Search tips
Search criteria 


Logo of jclinneuroJournal of Clinical NeurologyAboutFor Contributorse-SubmissionThis Article
J Clin Neurol. 2007 March; 3(1): 62–66.
Published online 2007 March 20. doi:  10.3988/jcn.2007.3.1.62
PMCID: PMC2686932

Reversible Verbal and Visual Memory Deficits after Left Retrosplenial Infarction

Jong Hun Kim, M.D.,* Kwang-Yeol Park, M.D., Sang Won Seo, M.D.,* Duk L. Na, M.D.,* Chin-Sang Chung, M.D.,* Kwang Ho Lee, M.D.,* and Gyeong-Moon Kim, M.D.corresponding author*


The retrosplenial cortex is a cytoarchitecturally distinct brain structure located in the posterior cingulate gyrus and bordering the splenium, precuneus, and calcarine fissure. Functional imaging suggests that the retrosplenium is involved in memory, visuospatial processing, proprioception, and emotion.

We report on a patient who developed reversible verbal and visual memory deficits following a stroke. Neuropsychological testing revealed both anterograde and retrograde memory deficits in verbal and visual modalities. Brain diffusion-weighted and T2-weighted magnetic resonance imaging (MRI) demonstrated an acute infarction of the left retrosplenium.


The main structures related to human memory are the Papez circuit, the basolateral limbic circuit, and the basal forebrain, which communicate with each other through white-matter tracts. Damage to these structures (including the communication tracts) from hemorrhages, infarctions, and tumors can result in memory disturbances.1,2 In addition to these structures, Valenstein et al. suggested that the retrosplenium could be a supplementary pathway of the limbic system connecting the anterior thalamus and medial temporal lobe structures.3 The retrosplenium is located in the posterior cingulate cortex surrounding the splenium, and is a cytoarchitecturally distinct structure forming Brodmann areas 29 and 304 (Fig. 1).

Figure 1
Location of the retrosplenium (Brodmann areas 29 and 30) in a schematic of a brain sagittal section.

We report on a patient who developed both verbal and visual memory deficits after an acute infarction of the retrosplenial cortex.


A 57-year-old right-handed man who had suffered from diabetes mellitus for 10 years was admitted to an emergency room due to acute memory loss. He had noprevious history of cognitive impairment. One month prior to admission he was diagnosed with syphilis and began treatment with penicillin G. On the day of his symptom onset, his daughter noted that he asked repeatedly over the phone about an appointment time for a clinic visit. After the conversation, he asked his daughter what day of the week it was. Two days later, accompanied by his daughter, he went to the hospital in order to receive treatment for syphilis, but he did not know why he was there or where he was. Therefore, he was transferred to the emergency room for further evaluation.

On initial evaluation at the emergency room, his blood pressure was 103/63 mmHg and his heart rate was 75 beats/min and regular. He was alert and cooperative, but disoriented to time and place. He demonstrated alexia without agraphia, and retro- and antegrade amnesia. His score on the initial Mini-Mental State Examination (MMSE) was 22/30 (memory registration, 3/3; memory recall, 0/3; orientation to time, 4/5; orientation to place, 3/5; calculation and concentration, 4/5; and reading, 0/1). The visual fields of both eyes were constricted due to a previous panretinal photocoagulation procedure for diabetic retinopathy, but all the other cranial nerve examinations were normal. There were no motor, sensory, or cerebellar function abnormalities. A cerebrospinal fluid (CSF) analysis showed a normal WBC count (2 /ml) and mild elevated protein (81.5 mg/ml). In addition, the CSF/serum glucose ratio was 0.474 and the CSF VDRL test was negative.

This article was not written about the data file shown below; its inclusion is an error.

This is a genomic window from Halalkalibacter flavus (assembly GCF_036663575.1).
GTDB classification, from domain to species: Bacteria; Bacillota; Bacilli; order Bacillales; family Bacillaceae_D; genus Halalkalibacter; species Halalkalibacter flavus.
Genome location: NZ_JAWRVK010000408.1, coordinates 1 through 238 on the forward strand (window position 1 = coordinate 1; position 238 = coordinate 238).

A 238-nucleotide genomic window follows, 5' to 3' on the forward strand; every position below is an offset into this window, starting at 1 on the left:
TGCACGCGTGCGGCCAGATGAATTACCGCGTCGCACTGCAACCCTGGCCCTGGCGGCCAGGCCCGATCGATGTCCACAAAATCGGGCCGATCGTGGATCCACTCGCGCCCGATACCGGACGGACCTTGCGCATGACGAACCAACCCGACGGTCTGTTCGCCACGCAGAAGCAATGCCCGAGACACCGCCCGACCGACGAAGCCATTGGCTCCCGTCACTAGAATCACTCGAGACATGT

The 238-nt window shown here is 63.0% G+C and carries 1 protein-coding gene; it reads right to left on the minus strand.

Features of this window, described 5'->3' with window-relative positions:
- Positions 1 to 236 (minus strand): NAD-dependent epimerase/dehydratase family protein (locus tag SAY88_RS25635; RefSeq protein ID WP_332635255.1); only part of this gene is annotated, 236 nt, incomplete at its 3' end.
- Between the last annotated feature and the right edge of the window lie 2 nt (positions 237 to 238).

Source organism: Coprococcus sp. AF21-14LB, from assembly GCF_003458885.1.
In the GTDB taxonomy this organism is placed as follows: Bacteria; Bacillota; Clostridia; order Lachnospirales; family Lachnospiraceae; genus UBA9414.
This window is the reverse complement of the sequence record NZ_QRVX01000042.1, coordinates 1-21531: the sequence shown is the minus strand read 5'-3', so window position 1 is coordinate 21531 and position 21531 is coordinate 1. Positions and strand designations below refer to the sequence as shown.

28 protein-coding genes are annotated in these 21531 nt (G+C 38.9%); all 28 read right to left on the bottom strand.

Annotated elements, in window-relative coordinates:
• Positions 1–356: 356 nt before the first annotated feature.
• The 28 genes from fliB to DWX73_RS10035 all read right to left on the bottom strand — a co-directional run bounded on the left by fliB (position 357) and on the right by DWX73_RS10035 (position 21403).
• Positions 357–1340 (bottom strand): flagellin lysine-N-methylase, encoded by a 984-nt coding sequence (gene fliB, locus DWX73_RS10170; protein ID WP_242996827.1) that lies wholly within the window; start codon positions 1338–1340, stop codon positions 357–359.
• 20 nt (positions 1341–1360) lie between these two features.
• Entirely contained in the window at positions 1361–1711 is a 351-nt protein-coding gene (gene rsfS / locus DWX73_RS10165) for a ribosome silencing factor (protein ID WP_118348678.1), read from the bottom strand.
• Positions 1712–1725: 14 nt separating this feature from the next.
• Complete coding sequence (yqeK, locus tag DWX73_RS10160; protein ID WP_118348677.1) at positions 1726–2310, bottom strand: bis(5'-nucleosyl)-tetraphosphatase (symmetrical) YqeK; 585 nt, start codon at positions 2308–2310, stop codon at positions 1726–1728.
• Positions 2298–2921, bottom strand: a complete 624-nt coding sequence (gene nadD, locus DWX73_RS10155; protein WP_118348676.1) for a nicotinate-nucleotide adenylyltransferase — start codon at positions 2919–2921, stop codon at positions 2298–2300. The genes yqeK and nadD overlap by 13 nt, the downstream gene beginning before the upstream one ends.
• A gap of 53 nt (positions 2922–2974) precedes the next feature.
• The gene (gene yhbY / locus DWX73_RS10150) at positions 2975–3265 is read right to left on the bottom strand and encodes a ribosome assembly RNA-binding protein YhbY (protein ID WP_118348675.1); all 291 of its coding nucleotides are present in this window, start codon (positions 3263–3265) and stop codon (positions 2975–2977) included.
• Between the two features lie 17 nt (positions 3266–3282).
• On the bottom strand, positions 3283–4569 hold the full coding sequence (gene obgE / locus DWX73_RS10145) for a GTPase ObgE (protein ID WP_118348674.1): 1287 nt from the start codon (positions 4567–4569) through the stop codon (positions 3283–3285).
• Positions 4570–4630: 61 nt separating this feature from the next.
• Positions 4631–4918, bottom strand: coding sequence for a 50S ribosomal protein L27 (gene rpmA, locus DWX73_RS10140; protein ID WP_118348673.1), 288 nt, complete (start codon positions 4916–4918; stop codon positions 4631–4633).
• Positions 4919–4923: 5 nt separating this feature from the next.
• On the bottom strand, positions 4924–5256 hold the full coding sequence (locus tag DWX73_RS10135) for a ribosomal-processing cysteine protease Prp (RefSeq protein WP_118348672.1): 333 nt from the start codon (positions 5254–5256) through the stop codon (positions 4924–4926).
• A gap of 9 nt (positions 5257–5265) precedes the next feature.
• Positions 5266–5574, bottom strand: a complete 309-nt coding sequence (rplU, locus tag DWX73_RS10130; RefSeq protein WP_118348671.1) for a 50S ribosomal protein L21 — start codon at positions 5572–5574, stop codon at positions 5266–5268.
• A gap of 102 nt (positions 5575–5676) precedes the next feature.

The memory of the patient began to improve on the second day of hospitalization, but he could not remember his home address and phone number. He underwent a formal neuropsychological test four days after the onset of symptoms (Table 1), at which time the score on the MMSE was 27/30 (memory registration, 3/3; memory recall, 1/3; and calculation and concentration, 4/5). On the Rey Auditory Verbal Learning Test (AVLT), the score for free recall was 13 (3.75%ile of age-matched control subjects) and that for 20 min delayed recalls was 0 (0.04%ile). There were eight true positives of recognition and one false positive. The discrimination index of recognition was 7 (18.94%ile). The total score on the Rey copying test was 31/36. The scores for immediate and delayed recalls were 2/36 (3.07%ile) and 3/36 (1.07%ile), respectively. On recognition of the Rey copying test, there were four true positives and one false positive. The discrimination index was 3 (2.12%ile). Five days later, his memory appeared to have recovered considerably, but he still could not remember his home address.

Table 1
Neuropsychological-test scores

Brain MRI (3.0-tesla device, PHILIPS) was performed two days after the onset of symptoms. Diffusion-weighted and sagittal T2-weighted MRI images (Fig. 2-A and 2-B) revealed a high-signal-intensity lesion in the left splenium and retrosplenium that appeared as a low-intensity signal on the apparent diffusion coefficient (ADC) map of b 1000 values. In addition, there was a point lesion in the center of the thalamus and small scattered lesions in the area supplied by the left posterior cerebral artery (PCA) (Fig. 3). On magnetic resonance angiography (MRA) images, there was an occlusion in the P2 portion of the left PCA (Fig. 2-C). The blood flow to the PCA region was delayed slightly based on the images of the time-to-peak (TTP) maps (Fig. 2-D).

Figure 2